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Why Girls With Autism Commonly Go Undiagnosed

Despite recent breakthroughs in research, young women with the condition are still commonly overlooked by parents, educators and medical providers.

By Emilie Le Beau Lucchesi
Mar 11, 2022 11:00 PMMar 11, 2022 10:34 PM
girl on playground alone
(Credit: Teerawat Anothaistaporn/Shutterstock)


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In 2017, Big Bird met a new neighbor on Sesame Street. Julia, a four-year-old with autism spectrum disorder, didn’t look up from her paint project when Big Bird introduced himself. She also didn’t respond when he complimented her painting, and she left him hanging when he asked for a high five. 

Alan, the grown-up, explained to Big Bird that Julia had autism, which meant she might not answer him right away or do things the way he might expect. Muppets Elmo and Abby assured Big Bird that Julia was fun and liked playing with her friends. The scene ended with the group singing a song about acceptance called “We Can All Be Friends.”  

Advocates praised Sesame Street for promoting autism awareness. In fact, parents of non-autistic children under the age of six showed significant increases in knowledge and acceptance of the condition after viewing the segment, according to a 2020 study from the journal Autism.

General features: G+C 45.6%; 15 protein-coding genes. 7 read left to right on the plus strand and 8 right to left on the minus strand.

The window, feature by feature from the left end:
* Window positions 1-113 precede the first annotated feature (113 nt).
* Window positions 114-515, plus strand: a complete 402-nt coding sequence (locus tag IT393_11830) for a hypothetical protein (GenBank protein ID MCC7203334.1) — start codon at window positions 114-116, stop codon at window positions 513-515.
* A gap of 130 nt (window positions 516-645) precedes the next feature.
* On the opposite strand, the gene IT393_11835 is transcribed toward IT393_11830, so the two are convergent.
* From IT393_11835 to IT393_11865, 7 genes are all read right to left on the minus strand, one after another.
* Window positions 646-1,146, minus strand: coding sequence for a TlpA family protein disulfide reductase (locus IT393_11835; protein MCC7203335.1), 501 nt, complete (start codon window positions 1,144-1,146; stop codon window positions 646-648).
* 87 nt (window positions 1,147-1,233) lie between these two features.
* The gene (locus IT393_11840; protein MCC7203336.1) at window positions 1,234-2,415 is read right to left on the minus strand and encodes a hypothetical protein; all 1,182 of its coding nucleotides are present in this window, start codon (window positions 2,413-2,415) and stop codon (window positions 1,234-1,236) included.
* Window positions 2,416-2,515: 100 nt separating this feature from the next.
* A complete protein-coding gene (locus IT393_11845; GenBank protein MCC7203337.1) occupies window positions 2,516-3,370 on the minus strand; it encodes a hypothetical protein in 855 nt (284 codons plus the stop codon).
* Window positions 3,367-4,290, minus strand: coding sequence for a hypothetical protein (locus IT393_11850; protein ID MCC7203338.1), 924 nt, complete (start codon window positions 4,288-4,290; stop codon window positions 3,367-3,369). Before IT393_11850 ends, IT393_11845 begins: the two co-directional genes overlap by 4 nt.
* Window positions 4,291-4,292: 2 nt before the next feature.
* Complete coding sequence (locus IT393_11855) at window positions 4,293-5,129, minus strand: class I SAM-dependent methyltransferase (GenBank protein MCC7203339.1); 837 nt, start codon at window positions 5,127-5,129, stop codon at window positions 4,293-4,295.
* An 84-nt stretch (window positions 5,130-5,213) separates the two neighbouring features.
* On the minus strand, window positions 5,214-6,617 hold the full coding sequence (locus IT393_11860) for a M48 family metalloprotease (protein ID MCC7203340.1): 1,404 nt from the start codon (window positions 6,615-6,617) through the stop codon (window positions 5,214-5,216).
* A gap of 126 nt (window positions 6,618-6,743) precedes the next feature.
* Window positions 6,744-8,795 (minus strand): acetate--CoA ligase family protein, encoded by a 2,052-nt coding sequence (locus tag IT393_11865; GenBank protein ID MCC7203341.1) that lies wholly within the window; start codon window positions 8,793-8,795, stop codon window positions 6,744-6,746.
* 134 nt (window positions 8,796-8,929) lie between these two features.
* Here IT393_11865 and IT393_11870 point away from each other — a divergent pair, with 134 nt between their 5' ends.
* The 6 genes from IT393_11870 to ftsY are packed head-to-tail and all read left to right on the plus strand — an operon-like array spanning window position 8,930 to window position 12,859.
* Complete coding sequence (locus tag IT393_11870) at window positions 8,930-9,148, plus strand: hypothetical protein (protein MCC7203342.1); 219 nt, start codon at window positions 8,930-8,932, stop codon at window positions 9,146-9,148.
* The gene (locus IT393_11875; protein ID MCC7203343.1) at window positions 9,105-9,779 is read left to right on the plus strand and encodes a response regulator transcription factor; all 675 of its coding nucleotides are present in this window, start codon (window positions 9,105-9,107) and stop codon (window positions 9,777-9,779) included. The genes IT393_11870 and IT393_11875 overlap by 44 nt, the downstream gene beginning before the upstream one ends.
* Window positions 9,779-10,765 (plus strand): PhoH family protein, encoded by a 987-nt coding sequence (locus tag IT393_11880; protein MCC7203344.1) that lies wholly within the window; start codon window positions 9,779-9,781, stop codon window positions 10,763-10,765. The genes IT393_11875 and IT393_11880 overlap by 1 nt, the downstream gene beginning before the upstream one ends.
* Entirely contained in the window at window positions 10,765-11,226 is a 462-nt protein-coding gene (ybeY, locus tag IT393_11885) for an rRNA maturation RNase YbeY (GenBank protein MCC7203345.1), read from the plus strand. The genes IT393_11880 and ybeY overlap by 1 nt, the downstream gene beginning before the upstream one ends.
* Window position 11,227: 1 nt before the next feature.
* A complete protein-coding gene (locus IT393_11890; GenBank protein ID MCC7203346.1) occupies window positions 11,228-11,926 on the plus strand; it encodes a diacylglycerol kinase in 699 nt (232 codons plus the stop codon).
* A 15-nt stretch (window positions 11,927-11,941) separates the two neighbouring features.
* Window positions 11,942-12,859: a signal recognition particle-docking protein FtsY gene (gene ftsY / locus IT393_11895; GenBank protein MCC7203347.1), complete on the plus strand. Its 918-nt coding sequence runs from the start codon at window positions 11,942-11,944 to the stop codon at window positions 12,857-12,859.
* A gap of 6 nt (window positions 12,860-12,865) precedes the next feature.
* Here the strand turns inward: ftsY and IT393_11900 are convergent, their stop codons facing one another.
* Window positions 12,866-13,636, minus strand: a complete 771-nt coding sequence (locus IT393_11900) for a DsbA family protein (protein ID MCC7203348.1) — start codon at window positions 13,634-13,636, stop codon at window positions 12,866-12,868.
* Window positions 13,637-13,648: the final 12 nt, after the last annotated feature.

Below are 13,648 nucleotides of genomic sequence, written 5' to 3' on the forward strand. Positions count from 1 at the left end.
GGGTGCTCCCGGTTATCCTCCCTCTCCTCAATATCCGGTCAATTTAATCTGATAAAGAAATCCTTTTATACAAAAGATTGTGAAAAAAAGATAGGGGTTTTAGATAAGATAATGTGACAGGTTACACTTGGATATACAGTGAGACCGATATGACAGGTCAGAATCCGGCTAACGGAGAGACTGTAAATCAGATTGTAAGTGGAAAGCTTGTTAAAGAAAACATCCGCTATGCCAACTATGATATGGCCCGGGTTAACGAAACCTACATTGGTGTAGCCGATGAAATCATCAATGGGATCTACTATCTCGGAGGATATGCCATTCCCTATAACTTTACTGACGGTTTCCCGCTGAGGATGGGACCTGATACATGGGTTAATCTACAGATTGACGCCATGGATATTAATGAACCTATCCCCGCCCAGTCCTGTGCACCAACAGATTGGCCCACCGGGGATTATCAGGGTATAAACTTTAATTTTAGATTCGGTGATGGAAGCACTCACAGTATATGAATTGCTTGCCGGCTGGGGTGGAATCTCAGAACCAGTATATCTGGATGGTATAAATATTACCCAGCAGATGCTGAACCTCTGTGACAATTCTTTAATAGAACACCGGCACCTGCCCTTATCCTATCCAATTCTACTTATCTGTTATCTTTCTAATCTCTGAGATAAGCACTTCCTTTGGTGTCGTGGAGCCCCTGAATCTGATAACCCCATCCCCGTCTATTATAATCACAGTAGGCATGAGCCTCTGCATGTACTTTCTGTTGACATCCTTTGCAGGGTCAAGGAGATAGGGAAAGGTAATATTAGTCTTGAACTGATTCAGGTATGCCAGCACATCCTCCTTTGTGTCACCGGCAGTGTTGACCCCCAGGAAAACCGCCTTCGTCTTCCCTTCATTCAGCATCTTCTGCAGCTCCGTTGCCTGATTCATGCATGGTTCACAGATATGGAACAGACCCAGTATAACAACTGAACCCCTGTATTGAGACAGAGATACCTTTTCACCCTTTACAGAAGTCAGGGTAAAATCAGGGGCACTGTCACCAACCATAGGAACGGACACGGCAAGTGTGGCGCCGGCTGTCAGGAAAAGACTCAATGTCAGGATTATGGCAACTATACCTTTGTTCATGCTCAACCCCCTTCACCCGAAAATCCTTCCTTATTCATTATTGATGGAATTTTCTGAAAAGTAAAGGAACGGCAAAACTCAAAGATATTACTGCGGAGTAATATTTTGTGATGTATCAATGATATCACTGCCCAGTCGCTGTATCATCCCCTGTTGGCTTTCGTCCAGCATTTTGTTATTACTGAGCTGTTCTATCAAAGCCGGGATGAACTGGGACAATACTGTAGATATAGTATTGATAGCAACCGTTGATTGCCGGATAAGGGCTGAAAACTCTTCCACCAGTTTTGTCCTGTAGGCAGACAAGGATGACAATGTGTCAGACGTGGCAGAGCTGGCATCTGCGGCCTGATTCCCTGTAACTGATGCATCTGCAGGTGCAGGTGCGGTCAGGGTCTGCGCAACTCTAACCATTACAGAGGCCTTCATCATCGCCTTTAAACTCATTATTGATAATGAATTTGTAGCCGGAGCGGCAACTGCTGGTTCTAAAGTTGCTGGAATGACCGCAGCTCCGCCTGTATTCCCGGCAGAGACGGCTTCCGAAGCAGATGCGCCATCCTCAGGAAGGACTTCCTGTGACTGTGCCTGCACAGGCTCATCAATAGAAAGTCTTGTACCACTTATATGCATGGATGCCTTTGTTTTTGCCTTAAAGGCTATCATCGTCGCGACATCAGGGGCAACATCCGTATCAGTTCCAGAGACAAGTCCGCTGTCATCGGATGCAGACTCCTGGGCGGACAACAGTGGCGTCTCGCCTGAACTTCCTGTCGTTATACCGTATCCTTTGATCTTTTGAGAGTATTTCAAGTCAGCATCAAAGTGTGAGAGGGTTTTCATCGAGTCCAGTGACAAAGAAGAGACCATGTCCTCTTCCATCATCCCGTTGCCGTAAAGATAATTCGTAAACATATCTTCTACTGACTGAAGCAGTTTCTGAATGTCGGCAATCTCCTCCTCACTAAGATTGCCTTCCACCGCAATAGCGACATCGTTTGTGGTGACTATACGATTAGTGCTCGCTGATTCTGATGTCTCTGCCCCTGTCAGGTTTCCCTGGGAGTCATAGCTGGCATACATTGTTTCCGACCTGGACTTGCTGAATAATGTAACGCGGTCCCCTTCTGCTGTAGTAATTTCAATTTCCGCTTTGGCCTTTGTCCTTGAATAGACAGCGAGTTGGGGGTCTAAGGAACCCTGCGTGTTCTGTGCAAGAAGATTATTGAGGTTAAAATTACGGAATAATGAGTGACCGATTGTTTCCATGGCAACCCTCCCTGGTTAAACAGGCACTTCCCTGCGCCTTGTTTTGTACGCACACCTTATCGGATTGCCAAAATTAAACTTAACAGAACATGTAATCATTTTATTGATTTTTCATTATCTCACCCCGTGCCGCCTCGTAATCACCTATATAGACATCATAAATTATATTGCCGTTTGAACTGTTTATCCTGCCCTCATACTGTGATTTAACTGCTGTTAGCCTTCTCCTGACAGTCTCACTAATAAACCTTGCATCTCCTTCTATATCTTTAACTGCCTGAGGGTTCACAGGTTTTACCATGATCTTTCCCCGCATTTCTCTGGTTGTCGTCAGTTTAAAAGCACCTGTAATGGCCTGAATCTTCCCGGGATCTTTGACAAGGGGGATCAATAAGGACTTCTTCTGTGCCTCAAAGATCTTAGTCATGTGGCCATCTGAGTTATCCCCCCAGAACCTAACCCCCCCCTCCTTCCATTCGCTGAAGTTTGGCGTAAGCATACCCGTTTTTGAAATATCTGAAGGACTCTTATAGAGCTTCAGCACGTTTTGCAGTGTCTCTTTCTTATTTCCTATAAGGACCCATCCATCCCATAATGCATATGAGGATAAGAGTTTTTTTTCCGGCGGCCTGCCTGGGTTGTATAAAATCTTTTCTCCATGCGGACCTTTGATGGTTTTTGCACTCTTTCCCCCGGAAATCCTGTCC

Sesame Street made a notable choice to include a female character with autism — media portrayals have typically been limited to male characters. Off-screen, research has also focused more on boys with autism.   

Only in the last decade have scientists come to learn more about autism in girls. The condition presents differently in females, which means many parents and educators can’t always recognize the symptoms. Girls are also able to mask symptoms more easily than boys, and diagnostic tools are currently structured to identify behaviors more commonly seen in males. So although one in 44 8-year-olds have been diagnosed with autism, indicating a higher prevalence than previously estimated, boys are four times more likely to receive a diagnosis. The discrepancy has prompted advocates to call for a change in diagnostic criteria so that more girls can receive support.